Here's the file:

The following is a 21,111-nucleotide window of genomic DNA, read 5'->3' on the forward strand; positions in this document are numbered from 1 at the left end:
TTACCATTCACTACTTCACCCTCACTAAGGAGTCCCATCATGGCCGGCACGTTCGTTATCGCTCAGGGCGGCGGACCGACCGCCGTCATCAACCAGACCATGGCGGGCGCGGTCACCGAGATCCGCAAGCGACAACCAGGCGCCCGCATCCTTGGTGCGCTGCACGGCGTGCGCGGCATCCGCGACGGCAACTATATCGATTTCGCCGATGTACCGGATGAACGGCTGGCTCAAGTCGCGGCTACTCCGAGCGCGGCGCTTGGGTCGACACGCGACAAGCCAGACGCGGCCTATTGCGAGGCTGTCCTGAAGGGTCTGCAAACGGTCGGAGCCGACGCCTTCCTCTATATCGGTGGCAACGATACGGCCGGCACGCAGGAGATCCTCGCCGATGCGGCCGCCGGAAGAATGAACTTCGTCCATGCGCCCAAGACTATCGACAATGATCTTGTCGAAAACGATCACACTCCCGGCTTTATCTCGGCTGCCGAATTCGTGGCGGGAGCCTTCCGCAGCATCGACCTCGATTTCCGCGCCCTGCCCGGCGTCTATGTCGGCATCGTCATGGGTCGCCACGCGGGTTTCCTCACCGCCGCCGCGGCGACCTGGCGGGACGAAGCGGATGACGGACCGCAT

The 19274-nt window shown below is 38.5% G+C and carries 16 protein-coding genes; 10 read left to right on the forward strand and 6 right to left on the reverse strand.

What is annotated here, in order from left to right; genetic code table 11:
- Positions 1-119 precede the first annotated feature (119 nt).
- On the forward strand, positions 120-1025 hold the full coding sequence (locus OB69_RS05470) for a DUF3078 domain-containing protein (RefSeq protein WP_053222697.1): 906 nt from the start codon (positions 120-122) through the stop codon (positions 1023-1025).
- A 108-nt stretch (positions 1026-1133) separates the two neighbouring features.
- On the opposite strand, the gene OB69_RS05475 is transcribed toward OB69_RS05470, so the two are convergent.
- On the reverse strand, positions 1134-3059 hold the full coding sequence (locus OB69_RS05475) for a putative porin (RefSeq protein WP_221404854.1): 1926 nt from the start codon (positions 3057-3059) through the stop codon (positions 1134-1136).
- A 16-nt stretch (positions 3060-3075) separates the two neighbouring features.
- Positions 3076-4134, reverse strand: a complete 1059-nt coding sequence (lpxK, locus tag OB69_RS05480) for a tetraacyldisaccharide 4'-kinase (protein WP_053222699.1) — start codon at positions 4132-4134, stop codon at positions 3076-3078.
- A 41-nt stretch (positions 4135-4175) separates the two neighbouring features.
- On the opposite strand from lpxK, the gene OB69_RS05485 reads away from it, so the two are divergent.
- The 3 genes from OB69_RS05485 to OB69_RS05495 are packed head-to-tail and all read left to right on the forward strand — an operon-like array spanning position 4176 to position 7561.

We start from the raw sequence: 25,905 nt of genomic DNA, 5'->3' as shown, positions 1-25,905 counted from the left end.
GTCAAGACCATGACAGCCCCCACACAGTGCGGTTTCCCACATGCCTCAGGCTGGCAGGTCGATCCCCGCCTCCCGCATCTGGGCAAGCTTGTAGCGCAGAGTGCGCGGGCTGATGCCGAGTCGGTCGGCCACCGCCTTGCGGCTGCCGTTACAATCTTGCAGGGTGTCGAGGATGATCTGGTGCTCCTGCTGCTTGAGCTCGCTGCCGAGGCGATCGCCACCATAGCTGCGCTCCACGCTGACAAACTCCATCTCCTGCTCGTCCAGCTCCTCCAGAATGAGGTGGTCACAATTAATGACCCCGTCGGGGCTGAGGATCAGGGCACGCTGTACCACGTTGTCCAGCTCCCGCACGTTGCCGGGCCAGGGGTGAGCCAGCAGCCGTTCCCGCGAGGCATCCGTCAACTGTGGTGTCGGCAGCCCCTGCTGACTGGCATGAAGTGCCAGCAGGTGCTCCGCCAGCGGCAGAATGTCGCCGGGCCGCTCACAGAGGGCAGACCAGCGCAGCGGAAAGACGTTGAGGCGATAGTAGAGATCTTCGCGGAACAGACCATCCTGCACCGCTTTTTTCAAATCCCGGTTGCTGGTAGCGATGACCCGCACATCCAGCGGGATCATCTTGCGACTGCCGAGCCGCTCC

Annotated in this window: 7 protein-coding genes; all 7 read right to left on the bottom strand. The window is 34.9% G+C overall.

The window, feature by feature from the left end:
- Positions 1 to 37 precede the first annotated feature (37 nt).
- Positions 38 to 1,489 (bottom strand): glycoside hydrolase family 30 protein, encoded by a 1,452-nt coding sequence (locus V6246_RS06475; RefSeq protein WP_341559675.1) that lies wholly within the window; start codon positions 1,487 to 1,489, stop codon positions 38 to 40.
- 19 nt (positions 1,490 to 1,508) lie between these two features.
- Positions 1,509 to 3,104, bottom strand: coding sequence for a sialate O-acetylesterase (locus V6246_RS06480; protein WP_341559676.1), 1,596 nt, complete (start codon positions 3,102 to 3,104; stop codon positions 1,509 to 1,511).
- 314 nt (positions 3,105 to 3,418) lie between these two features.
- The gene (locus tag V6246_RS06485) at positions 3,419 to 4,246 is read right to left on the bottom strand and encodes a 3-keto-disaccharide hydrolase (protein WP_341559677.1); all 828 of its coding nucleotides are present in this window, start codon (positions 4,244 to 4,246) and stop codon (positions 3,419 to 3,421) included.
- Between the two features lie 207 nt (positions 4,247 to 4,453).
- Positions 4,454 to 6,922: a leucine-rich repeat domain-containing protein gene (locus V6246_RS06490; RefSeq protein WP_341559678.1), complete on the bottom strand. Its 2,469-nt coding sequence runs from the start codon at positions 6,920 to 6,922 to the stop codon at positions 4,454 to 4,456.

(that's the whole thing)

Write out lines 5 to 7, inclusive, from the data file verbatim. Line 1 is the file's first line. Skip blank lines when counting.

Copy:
- Positions 1-119 precede the first annotated feature (119 nt).
- On the forward strand, positions 120-1025 hold the full coding sequence (locus OB69_RS05470) for a DUF3078 domain-containing protein (RefSeq protein WP_053222697.1): 906 nt from the start codon (positions 120-122) through the stop codon (positions 1023-1025).
- A 108-nt stretch (positions 1026-1133) separates the two neighbouring features.